Katherine La Mantia “Vines”
My mother always tried half-heartedly to beat back the kudzu that found a home on the brick of our house. She insisted it would damage the roof shingles once it finally wormed its way in there, but I liked how it looked reaching across our porch and climbing up the windows. I imagined that one day I would see a little green leaf poking out from my windowsill or between the floorboards. I don’t think I would mind. I would let it take over, grow over the walls and the ceiling. I would live in a house of vines.
The vines turned to bleak, bare stalks in the winter. That’s when my mother would strike with a rake and hedge clippers. Maybe she didn’t know, or maybe she did, but kudzu is one of those things you have to pull up by the roots to get rid of. It goes deep into the Earth and anchors itself there, deeper even than the foundations of our house. I’ve seen a lot of them. Early skeletons. They dig up the dirt around the footprint of the building to keep things like this from happening, to get rid of all the rooted things, but they must have missed the kudzu plant. Missed it, or nature found a way, blowing a seed into the minuscule gap between the gravel in the garden and the bricks.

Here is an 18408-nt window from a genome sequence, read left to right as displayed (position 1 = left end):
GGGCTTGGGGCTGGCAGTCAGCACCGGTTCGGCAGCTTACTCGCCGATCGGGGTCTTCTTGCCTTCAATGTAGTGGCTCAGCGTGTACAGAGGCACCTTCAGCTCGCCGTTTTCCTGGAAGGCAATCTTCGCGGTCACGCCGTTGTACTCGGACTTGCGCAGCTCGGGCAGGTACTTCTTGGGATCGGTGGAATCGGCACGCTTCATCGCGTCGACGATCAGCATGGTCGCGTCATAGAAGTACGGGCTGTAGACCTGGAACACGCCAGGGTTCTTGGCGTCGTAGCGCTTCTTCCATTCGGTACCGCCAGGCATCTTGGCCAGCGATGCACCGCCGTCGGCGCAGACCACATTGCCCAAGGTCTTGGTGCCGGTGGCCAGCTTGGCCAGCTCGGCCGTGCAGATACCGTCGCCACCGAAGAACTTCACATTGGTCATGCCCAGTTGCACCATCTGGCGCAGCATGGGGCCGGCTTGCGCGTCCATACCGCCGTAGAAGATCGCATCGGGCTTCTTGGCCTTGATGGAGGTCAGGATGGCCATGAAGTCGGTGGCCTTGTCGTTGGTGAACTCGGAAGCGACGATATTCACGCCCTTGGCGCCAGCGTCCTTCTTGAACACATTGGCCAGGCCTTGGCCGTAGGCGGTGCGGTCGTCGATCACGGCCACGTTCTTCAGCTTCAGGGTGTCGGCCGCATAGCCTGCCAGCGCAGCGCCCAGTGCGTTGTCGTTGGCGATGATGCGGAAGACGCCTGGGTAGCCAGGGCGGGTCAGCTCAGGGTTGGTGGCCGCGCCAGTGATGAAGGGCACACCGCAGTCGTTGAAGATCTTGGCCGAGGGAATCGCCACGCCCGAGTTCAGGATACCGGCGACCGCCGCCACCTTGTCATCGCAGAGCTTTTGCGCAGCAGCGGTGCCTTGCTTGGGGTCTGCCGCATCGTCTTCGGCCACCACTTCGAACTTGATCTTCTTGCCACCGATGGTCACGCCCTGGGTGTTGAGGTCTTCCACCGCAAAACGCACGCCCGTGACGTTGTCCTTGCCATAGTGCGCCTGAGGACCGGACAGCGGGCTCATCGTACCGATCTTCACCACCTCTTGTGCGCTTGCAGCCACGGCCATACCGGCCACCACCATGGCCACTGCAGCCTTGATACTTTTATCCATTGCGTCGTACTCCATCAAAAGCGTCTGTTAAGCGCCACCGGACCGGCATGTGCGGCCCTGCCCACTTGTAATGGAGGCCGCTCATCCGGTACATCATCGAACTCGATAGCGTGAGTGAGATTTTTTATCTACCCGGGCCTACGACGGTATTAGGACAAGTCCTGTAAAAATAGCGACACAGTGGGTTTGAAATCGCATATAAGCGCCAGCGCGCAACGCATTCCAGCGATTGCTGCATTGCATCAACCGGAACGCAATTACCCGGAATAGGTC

Kudzu is an invasive species, brought over from Japan. They had good intentions, I’m sure, but Americans don’t know how to handle it like the Japanese. They make cakes and tonics and paper; we just watch it grow. It twists around tree trunks and branches, stealing sunlight and carbon dioxide. It’s a quiet massacre. I passed whole kudzu forests on the way to school, a green ivy blanket draped over every pine and oak. I sat at the edge of it once. You can’t go any further than that or you’ll fall straight through the ivy floor, and I didn’t know how deep it was. So I sat and watched the stillness. I wondered if the trees beneath the canopy were still clinging to a last bit of life, if the kudzu left open some shafts of light.
My worries sprout up from under me like kudzu from the soil, coiling around me higher and higher until they’re up to my neck, where they choke the life out of me. And I could stop them, but I can’t. Vines only grow with stillness, I know, but I can’t find the will to move, and eventually they entangle me so much that I couldn’t if I wanted to. Which I do. Desperately, I do want to, but the vines, they whisper to me about what lies beyond. If I move, I’ll fall through a hole in the floor or step out into an abyss. I’ll be alone, without any vines, even, for company, or worse, I’d find that they were all around. Trapped in a house of vines.